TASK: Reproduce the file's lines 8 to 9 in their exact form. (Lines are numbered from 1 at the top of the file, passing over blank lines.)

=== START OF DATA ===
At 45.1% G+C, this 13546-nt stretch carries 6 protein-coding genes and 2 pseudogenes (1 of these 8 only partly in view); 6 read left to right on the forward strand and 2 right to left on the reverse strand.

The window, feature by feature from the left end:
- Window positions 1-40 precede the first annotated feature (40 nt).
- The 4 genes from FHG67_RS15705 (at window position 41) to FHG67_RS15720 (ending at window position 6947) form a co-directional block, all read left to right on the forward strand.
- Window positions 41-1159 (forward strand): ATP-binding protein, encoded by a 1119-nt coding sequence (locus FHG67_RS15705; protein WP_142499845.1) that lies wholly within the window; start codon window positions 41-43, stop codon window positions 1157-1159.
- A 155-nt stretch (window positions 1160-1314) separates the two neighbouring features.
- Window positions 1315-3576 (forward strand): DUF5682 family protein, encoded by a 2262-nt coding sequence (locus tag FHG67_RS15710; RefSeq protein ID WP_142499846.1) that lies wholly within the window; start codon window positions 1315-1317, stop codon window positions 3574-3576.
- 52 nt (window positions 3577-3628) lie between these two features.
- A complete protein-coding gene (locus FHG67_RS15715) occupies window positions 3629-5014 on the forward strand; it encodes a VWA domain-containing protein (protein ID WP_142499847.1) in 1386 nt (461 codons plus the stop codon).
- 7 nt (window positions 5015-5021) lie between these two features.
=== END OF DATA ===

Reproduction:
- 52 nt (window positions 3577-3628) lie between these two features.
- A complete protein-coding gene (locus FHG67_RS15715) occupies window positions 3629-5014 on the forward strand; it encodes a VWA domain-containing protein (protein ID WP_142499847.1) in 1386 nt (461 codons plus the stop codon).